The enactment of the Insolvency and Bankruptcy Code, 2016, (IBC) along with Real Estate (Regulation and Development) Act, 2016 (RERA) ushered in a new era of tighter regulation for the Indian real estate sector. Both these legislatures have strengthened the hand of homebuyers, giving them multiple forums to get justice. They can now file claims before the consumer courts, under RERA, and before the National Company Law Tribunal (NCLT) invoking IBC.
The IBC – one of the Modi government’s biggest reforms – has brought badly-needed clarity into India’s bankruptcy framework. It has rebooted the country’s entire business environment as companies can also now be revived by resolution of bankruptcy, instead of going for liquidation.
Anuj Puri, Chairman – ANAROCK Property Consultants says, “Over three years since the enactment of IBC and the formation of the Insolvency and Bankruptcy Board of India (IBBI), homebuyers have been empowered by this landmark regulation. Real estate and allied businesses account for close to 20% of the total of 2542 cases filed with the IBBI since its inception on 1st December 2016 till September 2019. This clearly highlights developers’ financial crisis, and how sectoral headwinds have led to insolvency for many players.”
Steady Rise in CIRP Cases in Real Estate
Going by data provided by the Insolvency and Bankruptcy Board of India, there has been a steady increase in the number of corporate insolvency resolution process (CIRP) cases over the last three years. If we consider trends in the real estate sector, the total number of cases over the last one year alone has more than doubled – from 209 cases (including closed and ongoing) in Jul-Sept 2018 to 500 cases in the corresponding period in 2019.
Further analysis reveals that the number of cases closed has nearly trebled. Of the total 209 cases during the said period in 2018, nearly 68 were closed. At this point in 2019, nearly 201 cases have been closed out of the total 500. In other words, IBC has been instrumental in providing faster resolution of cases.
- The IBC (Amendment) Act 2019 revised the timelines for the resolution process and extended it to a period of 330 days from the previous outside limit period of 270 days.
- Despite the revised timeline period, as on September end 2019, nearly 535 cases of the 1,497 ongoing CIRPs had exceeded the 270-day timelines, while 324 cases exceeded 180 days but were within the 270-day timeframe.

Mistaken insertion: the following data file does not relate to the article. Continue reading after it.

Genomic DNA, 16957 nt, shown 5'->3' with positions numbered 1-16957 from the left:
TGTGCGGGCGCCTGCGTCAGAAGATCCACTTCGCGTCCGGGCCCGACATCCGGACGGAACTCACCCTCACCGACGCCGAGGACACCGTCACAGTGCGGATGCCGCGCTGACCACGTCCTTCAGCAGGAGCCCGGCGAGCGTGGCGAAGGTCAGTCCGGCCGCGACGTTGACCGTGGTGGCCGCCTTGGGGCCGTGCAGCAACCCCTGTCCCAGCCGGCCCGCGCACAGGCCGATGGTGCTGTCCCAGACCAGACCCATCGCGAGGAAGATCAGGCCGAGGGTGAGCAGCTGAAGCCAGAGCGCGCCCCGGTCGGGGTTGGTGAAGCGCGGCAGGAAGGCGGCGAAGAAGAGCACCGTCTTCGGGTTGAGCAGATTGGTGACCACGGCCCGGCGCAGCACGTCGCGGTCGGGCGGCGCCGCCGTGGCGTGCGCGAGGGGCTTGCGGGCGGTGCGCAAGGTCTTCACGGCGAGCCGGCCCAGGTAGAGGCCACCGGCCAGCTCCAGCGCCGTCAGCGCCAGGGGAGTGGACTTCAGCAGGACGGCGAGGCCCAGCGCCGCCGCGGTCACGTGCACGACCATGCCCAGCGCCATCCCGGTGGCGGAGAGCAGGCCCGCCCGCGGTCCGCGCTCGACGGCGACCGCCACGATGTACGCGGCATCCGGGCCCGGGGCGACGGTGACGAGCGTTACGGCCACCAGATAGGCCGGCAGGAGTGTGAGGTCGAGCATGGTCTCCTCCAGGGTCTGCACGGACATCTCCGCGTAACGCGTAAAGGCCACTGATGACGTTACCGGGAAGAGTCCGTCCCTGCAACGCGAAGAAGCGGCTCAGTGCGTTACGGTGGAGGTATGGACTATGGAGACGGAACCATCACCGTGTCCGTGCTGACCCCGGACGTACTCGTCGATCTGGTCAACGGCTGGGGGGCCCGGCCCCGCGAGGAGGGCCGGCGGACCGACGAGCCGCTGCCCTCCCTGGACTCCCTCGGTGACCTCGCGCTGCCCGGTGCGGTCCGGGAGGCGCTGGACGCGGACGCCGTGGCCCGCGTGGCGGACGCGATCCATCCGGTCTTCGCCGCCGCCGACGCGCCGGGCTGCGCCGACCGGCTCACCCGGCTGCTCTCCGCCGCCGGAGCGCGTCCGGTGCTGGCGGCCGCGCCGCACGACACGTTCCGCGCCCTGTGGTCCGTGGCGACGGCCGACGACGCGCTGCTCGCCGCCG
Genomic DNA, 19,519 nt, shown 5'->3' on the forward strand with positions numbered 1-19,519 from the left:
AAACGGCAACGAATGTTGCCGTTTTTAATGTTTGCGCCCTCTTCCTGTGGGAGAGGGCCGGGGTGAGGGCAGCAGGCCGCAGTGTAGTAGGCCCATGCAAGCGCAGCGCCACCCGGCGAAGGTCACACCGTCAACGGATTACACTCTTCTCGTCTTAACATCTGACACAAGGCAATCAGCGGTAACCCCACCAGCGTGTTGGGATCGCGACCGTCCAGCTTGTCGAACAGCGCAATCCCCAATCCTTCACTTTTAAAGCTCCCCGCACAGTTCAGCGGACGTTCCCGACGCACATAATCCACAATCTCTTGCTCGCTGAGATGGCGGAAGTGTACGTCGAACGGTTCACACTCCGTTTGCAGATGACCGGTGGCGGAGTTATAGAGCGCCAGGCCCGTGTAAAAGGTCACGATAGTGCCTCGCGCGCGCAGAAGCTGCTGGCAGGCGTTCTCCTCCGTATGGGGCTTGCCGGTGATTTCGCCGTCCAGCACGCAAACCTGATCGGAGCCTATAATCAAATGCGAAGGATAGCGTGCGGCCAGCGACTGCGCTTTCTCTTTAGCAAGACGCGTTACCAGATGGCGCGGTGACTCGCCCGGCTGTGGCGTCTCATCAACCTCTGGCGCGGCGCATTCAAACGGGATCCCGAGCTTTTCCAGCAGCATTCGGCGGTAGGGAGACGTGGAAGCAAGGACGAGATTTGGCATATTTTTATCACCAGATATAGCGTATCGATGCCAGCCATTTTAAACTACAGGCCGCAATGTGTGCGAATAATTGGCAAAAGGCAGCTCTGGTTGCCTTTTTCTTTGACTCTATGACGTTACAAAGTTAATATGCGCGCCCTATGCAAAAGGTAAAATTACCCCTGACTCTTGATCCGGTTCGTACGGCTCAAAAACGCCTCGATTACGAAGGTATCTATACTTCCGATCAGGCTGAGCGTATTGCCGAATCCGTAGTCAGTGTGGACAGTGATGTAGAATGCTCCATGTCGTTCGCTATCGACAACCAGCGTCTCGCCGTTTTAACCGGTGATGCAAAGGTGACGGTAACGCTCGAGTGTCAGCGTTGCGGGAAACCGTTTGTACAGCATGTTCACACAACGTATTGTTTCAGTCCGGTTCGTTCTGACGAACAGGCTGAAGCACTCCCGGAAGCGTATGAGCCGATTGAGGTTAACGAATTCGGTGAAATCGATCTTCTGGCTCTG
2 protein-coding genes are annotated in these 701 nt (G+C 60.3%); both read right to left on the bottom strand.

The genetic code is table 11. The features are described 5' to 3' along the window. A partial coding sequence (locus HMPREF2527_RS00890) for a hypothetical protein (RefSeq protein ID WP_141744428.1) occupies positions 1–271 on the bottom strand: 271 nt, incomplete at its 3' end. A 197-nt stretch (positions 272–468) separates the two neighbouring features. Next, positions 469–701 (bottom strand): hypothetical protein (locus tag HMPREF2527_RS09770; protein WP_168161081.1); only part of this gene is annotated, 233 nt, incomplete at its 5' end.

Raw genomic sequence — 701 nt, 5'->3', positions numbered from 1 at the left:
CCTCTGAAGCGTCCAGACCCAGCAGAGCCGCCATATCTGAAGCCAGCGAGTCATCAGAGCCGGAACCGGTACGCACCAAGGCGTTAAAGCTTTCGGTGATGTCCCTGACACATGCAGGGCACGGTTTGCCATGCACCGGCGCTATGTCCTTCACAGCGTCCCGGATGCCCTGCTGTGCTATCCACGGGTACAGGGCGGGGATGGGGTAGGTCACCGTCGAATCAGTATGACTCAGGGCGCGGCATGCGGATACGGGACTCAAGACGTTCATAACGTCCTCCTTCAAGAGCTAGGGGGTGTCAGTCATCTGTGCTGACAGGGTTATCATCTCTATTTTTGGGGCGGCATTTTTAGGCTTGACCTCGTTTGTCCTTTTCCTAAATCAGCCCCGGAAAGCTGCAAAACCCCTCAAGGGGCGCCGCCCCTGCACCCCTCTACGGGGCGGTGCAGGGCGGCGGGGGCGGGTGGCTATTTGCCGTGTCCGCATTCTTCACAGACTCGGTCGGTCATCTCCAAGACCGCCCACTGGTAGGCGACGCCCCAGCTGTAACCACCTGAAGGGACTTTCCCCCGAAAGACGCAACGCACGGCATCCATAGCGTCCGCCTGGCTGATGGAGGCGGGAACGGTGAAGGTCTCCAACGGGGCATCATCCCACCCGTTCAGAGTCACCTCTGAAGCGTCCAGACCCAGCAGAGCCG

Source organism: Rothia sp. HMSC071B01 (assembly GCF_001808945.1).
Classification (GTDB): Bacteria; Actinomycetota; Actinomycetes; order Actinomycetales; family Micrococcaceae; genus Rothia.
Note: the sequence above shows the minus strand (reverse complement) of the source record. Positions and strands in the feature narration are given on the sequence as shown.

- IBC has also redefined the definition of ‘financial debt’. The new definition allows homebuyers to invoke IBC to commence CIRP against a developer company. Effectively, it has put homebuyers at par with secured financial creditors. It allows them to have representation in the Committee of Creditors (CoC) and gives them voting rights under specific modalities.
In short, homebuyers now have the same powers as banks and institutional creditors. Prior to this amendment, homebuyers’ recovery status was vague at best. Only banks and other lending financial institutions had any real claim and rights of recovery in a developer’s assets when liquidated as part of the bankruptcy process.
While the IBC and its amendments certainly favour homebuyers, there are some aspects that are cause for concern:
- Currently, as a financial creditor, even a single homebuyer can initiate insolvency proceedings against a real estate developer. There have been few cases where cash-positive real estate companies have been pulled into insolvency proceedings by a single homebuyer. In some instances, construction has been delayed due to insolvency proceedings initiated by individuals.
- The amendment does not distinguish between a project liability and the entity itself. There is no clarity on how the liability of a developer will be determined; there could be scenarios where the developer has not committed any default in other projects.
- The adjudication of claims gets extremely complicated in cases where developers have not maintained proper statements of account and other important documentation. The sheer number of claims and frequent challenges to decisions by the CoC and resolution professionals often lead to unnecessary delays in case resolution.
Scope for Improvement
Undoubtedly, IBC has had a positive impact because the overall resolution timelines of insolvency cases have reduced since its implementation in December 2016. This has also contributed to India’s improved ranking on the World Bank’s ‘Ease of Doing Business’ index – from 130 in 2016 to 63 in 2019.
Prior to IBC, it could take an average of 4.3 years for cases to be resolved in India (for contrast – the average resolution time in the UK was one year and 1.5 years in the US). Since IBC came into existence, 41% of cases have been resolved in an average period of 2.9 years.
“Nevertheless, of the remaining cases files, nearly 36% were filed more than 270 days ago,” says Anuj Puri. “There is definitely room for improvement in the Act, given that the overall resolution time in India is a lot longer than in more developed nations.”
Also, while the recent amendments aim to benefit homebuyers and the real estate sector, there are serious concerns about the possible misuse of IBC. The government is considering setting a minimum threshold of allottees for homebuyers to be able to initiate insolvency proceedings against developers.
The Companies Act can serve as a guide, as it provides for a 5% threshold for the initiation of a class-action lawsuit and a minimum limit of 20% of shareholding for the initiation of a case of mismanagement or oppression of minority shareholders.
Another worrisome aspect is that a business can be dragged to NCLT if there is a minimum default of INR 1 lakh. The government may have to raise the threshold for invoking IBC to prevent businesses from being dragged into bankruptcy proceedings for minor defaults.